Atlas Judged 2021

“Beware the leaven of the Pharisees and Herod,” Mark 8:15.

Some people fast and pray. I clean and pray.

For the past three years, I have noticed that during times of preparation for a new spiritual season, some series of events unfold that uncovers a hidden source of yeast in our home. Yes, by yeast, I also mean mold as they are one and the same, ya know.

In one instance it was the yeast in my daughter’s diet that was affecting her sleep; enter probiotics, enter sleep! In another, it was just a generally motivated cleaning frenzy preparing for COVID; where we did a Passover-style hunt for yeasts and molds and all other germs! Most recently it was uncovering a little overlooked seam in our bathtub that needed to be bleached. It was one of those, “Definitely would have been cleaning this if I knew this little gap was here, and I’m so grossed out that now everything gets bleach” kind of things! The timing of these gross finds always lines up with God showing me how I need to clean up things in my heart to be ready for what’s coming next.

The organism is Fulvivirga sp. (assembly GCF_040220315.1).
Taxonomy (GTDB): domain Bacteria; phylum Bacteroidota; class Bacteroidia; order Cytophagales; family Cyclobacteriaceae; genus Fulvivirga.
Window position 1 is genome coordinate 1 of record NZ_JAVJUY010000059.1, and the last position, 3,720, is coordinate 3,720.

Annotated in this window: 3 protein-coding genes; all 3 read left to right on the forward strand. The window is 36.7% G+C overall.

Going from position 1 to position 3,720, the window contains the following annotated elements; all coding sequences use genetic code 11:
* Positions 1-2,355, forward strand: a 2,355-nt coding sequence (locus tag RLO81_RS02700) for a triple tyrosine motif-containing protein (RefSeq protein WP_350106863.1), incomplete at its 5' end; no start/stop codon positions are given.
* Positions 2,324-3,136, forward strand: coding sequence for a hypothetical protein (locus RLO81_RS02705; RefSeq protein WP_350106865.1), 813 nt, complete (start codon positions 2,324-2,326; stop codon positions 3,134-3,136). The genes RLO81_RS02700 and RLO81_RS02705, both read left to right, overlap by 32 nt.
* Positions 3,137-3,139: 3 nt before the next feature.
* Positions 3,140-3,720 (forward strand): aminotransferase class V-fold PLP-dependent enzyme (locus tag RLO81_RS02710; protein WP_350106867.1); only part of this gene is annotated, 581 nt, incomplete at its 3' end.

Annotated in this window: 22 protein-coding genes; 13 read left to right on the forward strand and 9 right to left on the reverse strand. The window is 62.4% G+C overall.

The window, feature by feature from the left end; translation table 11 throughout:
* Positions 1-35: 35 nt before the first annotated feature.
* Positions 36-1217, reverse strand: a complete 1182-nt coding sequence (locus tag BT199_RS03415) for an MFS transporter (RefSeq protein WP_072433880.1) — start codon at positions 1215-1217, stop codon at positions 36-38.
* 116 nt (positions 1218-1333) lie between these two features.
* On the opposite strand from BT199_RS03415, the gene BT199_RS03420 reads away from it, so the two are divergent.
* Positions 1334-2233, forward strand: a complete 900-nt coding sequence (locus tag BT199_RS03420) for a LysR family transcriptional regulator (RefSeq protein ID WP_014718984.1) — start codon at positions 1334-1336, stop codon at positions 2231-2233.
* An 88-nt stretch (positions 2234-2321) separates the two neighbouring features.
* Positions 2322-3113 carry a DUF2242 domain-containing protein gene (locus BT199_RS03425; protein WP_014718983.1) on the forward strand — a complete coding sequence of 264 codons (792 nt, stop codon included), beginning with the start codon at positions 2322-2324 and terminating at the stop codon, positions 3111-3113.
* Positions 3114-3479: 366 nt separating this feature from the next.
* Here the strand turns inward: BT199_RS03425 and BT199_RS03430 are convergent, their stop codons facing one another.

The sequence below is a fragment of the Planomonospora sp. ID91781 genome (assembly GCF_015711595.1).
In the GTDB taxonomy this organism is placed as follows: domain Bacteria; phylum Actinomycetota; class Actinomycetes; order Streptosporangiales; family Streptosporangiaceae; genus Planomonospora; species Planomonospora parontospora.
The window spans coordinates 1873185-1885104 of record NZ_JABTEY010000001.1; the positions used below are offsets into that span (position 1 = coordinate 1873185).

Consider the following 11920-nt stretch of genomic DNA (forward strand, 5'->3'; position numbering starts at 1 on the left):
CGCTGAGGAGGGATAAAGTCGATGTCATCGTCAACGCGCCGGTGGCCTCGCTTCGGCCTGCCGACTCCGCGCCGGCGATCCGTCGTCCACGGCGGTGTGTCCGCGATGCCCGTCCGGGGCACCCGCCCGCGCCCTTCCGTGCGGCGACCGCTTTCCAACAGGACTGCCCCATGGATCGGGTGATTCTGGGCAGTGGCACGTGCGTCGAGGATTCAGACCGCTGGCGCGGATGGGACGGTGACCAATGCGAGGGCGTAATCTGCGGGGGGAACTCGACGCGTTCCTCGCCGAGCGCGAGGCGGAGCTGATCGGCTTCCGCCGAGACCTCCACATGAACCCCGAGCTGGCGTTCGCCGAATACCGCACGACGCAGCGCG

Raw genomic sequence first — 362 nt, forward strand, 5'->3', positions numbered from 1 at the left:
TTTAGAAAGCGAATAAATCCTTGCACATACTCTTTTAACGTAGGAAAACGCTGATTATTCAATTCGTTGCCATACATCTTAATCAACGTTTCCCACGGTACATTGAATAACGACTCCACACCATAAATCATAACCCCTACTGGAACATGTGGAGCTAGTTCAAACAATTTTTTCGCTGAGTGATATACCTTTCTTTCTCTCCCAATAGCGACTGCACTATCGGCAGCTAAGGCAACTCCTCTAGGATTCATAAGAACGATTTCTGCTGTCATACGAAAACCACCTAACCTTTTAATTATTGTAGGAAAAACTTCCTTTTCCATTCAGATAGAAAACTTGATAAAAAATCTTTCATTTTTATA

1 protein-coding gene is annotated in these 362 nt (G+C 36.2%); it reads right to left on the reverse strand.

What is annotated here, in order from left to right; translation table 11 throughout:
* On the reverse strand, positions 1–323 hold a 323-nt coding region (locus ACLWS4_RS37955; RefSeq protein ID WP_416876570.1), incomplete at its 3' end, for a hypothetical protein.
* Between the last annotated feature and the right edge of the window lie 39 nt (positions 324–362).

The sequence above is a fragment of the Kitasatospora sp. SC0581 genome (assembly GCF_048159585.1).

It’s kind of embarrassing to talk about yeast spores and mold in your house, but I heard something great from Tomi Arayomi this week: “Embarrass your sin before it embarrasses you.”

The Bible talks a lot about clearing the leaven (yeast) from our lives. Leaven most generally symbolizes sin. More specifically pride. In the synoptic gospels, Jesus gives us an even more surgical description of what leaven is and how it rots our faith.

You have heard, “Beware the leaven of the Pharisees,” Luke 12:1.

You have heard, “Beware the leaven of the Pharisees and the Sadduces” Matthew 16:6.

Have you heard, “Beware the leaven of the Pharisees and Herod?” (Mark 8:15)

I first “heard” Mark 8:15 (I put “heard” in quotations to mean that I first processed what it was saying) a few days ago, in a prophetic word about the religious, anti-Christ spirits operating on the two sides of the political divide in the church today. I’d never noticed the nuanced phrase “and Herod” in Mark 8:15 before.